The shorthand description of this movie doesn't do it justice. Saying that it’s about a young woman who falls in love with a zombie makes it sound like a heavy-breathing variation on "Twilight." It’s better than that.
The shorthand description of this movie doesn’t do it justice. Saying that it’s about a young woman who falls in love with a zombie makes it sound like a heavy-breathing variation on Twilight. It’s better than that. Writer-director Jonathan Levine, who won me over with his 2008 feature The Wackness, has brought warmth and a quirky sense of humor to the story adapted from Isaac Marion’s novel. He’s muted the elements of horror and violence and, best of all, he’s cast two exceptionally appealing actors in the leading roles: Nicholas Hoult and Teresa Palmer. (If you can’t easily place them, Hoult is the former child actor from About a Boy who’s one of the new generation of X Men. Palmer is a beautiful Aussie actress who’s been playing American ingénues in such films as The Sorcerer’s Apprentice and I Am Number Four.)
Photo by Jan Thijs - courtesy of Summit Entertainment, LLC.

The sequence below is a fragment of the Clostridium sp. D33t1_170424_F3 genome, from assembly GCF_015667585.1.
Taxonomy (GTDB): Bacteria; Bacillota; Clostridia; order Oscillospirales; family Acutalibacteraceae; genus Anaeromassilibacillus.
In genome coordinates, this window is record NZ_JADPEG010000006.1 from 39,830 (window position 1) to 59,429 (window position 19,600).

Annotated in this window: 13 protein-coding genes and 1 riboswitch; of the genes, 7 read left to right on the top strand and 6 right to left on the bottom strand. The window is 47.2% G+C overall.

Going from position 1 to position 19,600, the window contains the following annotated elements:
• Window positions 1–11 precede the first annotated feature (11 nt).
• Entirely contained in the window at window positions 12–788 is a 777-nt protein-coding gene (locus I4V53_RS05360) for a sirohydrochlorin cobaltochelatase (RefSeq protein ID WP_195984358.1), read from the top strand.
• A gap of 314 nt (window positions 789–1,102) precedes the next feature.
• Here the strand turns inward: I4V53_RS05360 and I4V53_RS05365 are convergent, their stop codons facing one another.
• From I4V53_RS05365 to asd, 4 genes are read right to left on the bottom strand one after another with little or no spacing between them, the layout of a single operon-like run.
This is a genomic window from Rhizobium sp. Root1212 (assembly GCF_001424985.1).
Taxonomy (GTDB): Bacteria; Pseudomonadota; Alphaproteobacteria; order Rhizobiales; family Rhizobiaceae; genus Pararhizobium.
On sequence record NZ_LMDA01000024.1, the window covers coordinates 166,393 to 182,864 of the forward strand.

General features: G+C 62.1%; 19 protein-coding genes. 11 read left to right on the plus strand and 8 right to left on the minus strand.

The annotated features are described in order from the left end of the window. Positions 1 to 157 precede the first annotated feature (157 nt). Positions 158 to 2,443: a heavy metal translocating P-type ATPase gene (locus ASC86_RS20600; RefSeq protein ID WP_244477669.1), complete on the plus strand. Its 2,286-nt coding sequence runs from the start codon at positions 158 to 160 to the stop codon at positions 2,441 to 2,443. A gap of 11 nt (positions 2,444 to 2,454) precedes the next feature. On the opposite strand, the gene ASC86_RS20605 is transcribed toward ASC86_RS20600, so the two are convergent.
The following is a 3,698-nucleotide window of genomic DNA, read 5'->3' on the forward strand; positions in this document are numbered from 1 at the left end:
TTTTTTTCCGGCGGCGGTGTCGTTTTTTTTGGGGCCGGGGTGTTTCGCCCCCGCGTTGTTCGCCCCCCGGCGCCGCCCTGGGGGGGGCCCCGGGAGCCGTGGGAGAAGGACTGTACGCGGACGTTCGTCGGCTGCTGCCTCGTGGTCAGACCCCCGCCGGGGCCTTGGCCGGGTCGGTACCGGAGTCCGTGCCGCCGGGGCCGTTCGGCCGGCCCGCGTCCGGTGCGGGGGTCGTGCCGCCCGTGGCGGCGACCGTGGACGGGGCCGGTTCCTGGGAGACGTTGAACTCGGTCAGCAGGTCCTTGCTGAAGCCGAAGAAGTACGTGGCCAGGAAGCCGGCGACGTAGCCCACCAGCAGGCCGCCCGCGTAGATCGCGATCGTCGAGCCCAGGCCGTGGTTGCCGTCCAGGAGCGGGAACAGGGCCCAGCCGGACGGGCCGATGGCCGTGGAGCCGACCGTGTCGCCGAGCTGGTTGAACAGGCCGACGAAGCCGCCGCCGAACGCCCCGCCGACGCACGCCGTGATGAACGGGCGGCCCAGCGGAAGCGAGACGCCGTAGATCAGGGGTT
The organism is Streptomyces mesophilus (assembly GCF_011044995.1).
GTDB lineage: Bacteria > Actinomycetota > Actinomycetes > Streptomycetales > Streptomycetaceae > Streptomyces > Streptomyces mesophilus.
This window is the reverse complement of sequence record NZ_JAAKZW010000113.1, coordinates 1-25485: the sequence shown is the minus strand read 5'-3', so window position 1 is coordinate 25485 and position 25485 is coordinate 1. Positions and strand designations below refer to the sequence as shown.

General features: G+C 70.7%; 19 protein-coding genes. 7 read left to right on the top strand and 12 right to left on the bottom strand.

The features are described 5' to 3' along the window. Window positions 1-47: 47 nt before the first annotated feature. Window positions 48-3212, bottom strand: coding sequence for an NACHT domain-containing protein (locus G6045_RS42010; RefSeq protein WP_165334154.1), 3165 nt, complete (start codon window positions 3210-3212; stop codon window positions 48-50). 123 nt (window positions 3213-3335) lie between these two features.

Hoult narrates the story and lays out its premise for us. Since becoming one of the undead he can barely speak, so this inner monologue is essential to understanding his character, who has yearnings and longings…especially once he meets Palmer. She happens to be the daughter of the President (John Malkovich), who’s trying to protect what’s left of humanity—now sequestered behind a huge city wall—and has a zero-tolerance policy toward zombies. Rob Corddry plays Hoult’s only friend among the shambling zombie population.
Warm Bodies is a love story set against the backdrop of a bleak future world…but ultimately it offers a ray of hope. It’s simple, even simplistic at times, but its off-kilter comedy and the sheer likability of its lead characters make it entertaining. It’s a bit slow at times and soft around the center, but I had fun watching it.